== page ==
McArdle Law
Medical Malpractice Counsel

Frequently Asked Questions

Medical Malpractice Articles

Below you will find posts about the most frequently asked questions I receive about medical malpractice cases in Sarasota, Bradenton, and the West Coast of Florida.

When to sue for medical malpractice?

When to sue for medical malpractice: as soon as possible and before the statutes of limitation and repose.

I’ve been asked when to sue for medical malpractice in Florida. For a righteous case, the short answer for when to file a medical malpractice case is as soon as possible under the law, and before the applicable statutes of limitation and repose expire.

Florida has three relevant time bars. There is a two-year statute of limitations for medical malpractice causes of action, a four-year statute of repose, and a seven-year maximum for cases that involve fraud, concealment, or intentional misrepresentation by a prospective defendant. Fla. Stat. §95.11(4)(b). The SOL begins to run “from the time the incident is discovered, or should have been discovered with the exercise of due diligence.” Id. The SOR runs from the time the cause of action accrued, no matter what the plaintiff knew or should have known.

The only exception to these three time bars is when the claimant is a minor who is eight or younger, in which case the four-year and seven-year periods do not bar an action brought before the child’s eighth birthday. Id.

Using 766.104(2) of the Florida Statutes, you can buy 90 more days on a medical malpractice case’s SOL and SOR. This petition should be filed with the Clerk of Court where you will file your lawsuit. If you believe the suit may be filed in multiple venues, you can file in multiple venues. The Petition costs about $42. Once the payment is received and the petition is filed, an automatic 90-day extension of the statute of limitations shall be granted.

These time bars are not always clear. Even experienced medical malpractice lawyers face difficult factual analysis where reasonable minds can disagree. To minimize the risk, speed in filing medical malpractice cases is almost always better. But unlike many personal injury lawsuits, suing for medical malpractice in Florida requires meeting a complex set of legal requirements before filing a lawsuit. The rest of this article discusses a few of these challenges to filing.

Is It Medical Malpractice?

First, it is always important to pause and confirm the case is truly one of medical malpractice under Chapter 766.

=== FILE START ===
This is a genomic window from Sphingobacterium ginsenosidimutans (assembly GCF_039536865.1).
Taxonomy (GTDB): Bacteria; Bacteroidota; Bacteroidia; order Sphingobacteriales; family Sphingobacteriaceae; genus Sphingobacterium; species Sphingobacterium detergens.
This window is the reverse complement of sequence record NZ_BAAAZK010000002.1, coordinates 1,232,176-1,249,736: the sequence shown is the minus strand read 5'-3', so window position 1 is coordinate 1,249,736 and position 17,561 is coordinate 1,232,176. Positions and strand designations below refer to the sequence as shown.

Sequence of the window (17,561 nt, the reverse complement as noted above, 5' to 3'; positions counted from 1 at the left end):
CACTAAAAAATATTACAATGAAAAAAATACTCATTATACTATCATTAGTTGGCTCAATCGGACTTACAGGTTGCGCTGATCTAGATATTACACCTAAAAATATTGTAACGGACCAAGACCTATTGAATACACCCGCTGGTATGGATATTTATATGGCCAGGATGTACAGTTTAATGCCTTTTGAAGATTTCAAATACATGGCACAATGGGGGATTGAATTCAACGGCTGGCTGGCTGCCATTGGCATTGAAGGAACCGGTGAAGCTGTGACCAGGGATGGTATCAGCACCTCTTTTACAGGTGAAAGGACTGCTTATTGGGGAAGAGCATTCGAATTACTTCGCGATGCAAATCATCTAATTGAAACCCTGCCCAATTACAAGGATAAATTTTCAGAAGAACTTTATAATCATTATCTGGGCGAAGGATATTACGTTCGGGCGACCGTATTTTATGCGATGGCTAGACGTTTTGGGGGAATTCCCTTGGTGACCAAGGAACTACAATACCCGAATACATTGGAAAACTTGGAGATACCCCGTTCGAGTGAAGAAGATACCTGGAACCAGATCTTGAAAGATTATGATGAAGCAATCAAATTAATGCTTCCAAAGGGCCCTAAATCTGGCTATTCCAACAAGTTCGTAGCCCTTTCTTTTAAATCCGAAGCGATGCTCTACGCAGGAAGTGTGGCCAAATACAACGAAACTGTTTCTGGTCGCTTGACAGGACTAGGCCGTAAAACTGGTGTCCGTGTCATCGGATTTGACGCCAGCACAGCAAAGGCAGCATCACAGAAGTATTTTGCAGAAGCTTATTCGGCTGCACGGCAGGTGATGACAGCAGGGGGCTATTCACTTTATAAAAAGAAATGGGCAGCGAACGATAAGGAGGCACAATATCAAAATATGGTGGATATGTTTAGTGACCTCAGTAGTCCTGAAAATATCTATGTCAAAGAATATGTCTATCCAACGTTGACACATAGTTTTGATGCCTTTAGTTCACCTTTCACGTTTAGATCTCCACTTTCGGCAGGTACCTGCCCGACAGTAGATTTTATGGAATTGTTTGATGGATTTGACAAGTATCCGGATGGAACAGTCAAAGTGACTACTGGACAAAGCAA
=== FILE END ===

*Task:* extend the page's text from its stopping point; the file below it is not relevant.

A prospective defendant must first be a healthcare provider, which I define in my article on The Complete List of “Healthcare Providers” under The Florida Medical Malpractice Act.

Second, the claim must be for medical malpractice, not for simple negligence. "[A] wrongful act occurs in a medical setting does not necessarily mean that it involves medical malpractice." The National Deaf Academy v. Townes, 242 So. 3d 303, 310 (Fla. 2018). The Florida Supreme Court has held “that for a claim to sound in medical malpractice, the act from which the claim arises must be directly related to medical care or services, which require the use of professional judgment or skill. This inquiry involves determining whether proving the claim requires the plaintiff to establish that the allegedly negligent act "represented a breach of the prevailing professional standard of care," as testified to by a qualified medical expert.” Id. at 311-312.

Meeting the requirements of Chapter 766 to bring a medical malpractice claim.

For medical malpractice lawsuits in Florida, counsel must navigate the maze of laws contained in Chapter 766 of the Florida Statutes.

As a first principle, a medical malpractice lawsuit cannot be filed until after “the attorney filing the action has made a reasonable investigation as permitted by the circumstances to determine that there are grounds for a good faith belief that there has been negligence in the care or treatment of the claimant.” Florida Statute 766.104. Even then, the suit cannot be filed until a notice of intent to sue is sent to the prospective defendants and 90 days passes. Florida Statute 766.106.

What is a reasonable investigation? That is defined in Florida Statute 766.203(2). Before sending a notice of intent to sue, “the claimant shall conduct an investigation to ascertain that there are reasonable grounds to believe that: (a) Any named defendant in the litigation was negligent in the care or treatment of the claimant; and (b) Such negligence resulted in injury to the claimant.”

Can an experienced medical malpractice lawyer make that determination without medical expert testimony? No. The law requires “[c]orroboration of reasonable grounds to initiate medical negligence litigation” with a “verified written medical expert opinion from a medical expert as defined in s. 766.202(6).

As such, it is important to contact a medical malpractice attorney as soon as possible to begin the investigation process. With a shorter window to file a lawsuit than a typical negligence case and a more demanding investigation process, consulting an attorney as early as possible will maximize the chance that your prospective case will get the full investigation it deserves.

Legal Advice Disclaimer:

I’m a licensed attorney in Florida. I provide legal advice, but only to my clients — people who have a written agreement with me. I don’t provide legal advice through this site.

The articles you see here — or anywhere else online — aren’t any different from reading a newspaper or magazine article by a lawyer, or watching a lawyer on a television show talk about a case. I might write about legal issues relevant to your situation, but professional legal advice requires an in-depth discussion with you about your case, a thorough investigation into all the relevant facts, and substantial research into the relevant laws.

Patrick McArdle